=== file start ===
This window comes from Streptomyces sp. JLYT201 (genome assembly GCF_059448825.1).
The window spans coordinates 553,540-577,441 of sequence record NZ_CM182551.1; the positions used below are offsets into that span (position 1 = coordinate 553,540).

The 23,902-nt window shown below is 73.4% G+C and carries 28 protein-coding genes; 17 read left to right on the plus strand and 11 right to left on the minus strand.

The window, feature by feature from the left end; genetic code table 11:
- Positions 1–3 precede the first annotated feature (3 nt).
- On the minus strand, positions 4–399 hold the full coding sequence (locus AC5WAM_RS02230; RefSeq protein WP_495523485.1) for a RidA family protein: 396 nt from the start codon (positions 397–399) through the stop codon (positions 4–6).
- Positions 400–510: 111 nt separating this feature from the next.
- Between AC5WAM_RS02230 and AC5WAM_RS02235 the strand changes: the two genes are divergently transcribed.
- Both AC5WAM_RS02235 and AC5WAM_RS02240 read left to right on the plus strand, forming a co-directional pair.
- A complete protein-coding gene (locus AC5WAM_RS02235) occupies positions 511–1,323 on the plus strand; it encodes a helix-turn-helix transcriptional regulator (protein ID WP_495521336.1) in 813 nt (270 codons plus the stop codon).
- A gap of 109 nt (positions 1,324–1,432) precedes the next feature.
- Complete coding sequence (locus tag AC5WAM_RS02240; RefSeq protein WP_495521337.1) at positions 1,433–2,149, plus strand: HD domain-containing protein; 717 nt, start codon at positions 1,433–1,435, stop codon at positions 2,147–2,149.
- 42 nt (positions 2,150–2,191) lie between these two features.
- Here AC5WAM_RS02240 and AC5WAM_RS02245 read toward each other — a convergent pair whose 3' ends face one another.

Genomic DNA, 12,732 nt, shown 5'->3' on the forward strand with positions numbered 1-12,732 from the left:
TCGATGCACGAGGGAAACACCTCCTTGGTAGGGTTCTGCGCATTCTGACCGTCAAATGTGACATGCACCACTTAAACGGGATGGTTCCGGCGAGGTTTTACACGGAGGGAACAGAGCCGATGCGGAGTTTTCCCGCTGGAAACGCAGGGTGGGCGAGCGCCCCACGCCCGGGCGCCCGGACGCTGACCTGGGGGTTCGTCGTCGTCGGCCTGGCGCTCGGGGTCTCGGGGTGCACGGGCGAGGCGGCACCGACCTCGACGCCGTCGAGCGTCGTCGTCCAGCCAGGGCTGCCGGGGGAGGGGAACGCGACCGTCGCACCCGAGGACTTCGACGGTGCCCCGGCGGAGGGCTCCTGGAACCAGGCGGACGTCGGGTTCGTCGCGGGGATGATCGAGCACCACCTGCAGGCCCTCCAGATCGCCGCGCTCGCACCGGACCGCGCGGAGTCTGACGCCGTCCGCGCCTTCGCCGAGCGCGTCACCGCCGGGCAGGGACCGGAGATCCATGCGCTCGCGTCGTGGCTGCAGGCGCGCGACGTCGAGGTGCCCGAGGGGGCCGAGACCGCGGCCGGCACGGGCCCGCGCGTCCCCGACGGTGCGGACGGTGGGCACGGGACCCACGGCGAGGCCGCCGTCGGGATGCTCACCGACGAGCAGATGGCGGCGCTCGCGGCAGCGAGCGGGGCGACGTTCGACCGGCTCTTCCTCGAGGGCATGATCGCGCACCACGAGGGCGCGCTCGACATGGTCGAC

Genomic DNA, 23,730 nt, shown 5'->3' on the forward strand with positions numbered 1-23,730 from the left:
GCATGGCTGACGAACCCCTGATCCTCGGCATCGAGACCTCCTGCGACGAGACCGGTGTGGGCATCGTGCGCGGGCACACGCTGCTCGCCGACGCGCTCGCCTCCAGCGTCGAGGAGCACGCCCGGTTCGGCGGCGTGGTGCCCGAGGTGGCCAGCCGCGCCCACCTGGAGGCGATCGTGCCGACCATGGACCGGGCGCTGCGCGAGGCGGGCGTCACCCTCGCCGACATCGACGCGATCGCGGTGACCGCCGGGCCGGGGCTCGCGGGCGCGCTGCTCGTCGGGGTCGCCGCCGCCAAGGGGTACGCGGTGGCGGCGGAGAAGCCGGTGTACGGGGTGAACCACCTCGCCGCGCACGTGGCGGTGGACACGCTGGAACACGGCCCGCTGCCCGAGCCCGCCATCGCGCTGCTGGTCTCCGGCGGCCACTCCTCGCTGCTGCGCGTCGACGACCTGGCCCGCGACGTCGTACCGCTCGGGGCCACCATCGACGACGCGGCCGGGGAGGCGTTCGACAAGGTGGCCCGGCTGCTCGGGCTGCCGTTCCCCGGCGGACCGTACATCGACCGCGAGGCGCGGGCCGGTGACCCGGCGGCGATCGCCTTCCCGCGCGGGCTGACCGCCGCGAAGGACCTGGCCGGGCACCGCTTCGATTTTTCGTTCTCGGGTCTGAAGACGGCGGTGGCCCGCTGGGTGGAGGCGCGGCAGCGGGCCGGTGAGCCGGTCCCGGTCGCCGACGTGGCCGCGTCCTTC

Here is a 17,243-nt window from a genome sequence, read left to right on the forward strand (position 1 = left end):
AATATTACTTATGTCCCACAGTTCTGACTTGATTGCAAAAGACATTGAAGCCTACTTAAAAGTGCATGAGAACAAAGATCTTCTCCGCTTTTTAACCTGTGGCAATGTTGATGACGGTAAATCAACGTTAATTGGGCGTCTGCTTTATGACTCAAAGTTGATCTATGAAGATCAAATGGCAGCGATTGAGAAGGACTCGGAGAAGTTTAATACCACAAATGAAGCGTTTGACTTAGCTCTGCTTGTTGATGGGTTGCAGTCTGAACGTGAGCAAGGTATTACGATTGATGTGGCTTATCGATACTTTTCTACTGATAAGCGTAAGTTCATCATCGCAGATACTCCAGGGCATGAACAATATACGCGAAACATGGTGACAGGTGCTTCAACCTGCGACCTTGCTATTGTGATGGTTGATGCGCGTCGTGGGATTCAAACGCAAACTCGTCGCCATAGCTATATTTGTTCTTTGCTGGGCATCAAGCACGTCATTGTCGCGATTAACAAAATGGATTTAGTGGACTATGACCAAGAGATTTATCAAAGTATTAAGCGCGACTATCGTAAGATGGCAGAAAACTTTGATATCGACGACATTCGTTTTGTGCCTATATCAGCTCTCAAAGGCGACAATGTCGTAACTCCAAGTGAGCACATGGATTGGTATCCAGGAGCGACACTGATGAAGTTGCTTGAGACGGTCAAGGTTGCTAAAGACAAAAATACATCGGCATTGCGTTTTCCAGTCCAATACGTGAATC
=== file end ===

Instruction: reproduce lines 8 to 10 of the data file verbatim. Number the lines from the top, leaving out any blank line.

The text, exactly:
- Between AC5WAM_RS02230 and AC5WAM_RS02235 the strand changes: the two genes are divergently transcribed.
- Both AC5WAM_RS02235 and AC5WAM_RS02240 read left to right on the plus strand, forming a co-directional pair.
- A complete protein-coding gene (locus AC5WAM_RS02235) occupies positions 511–1,323 on the plus strand; it encodes a helix-turn-helix transcriptional regulator (protein ID WP_495521336.1) in 813 nt (270 codons plus the stop codon).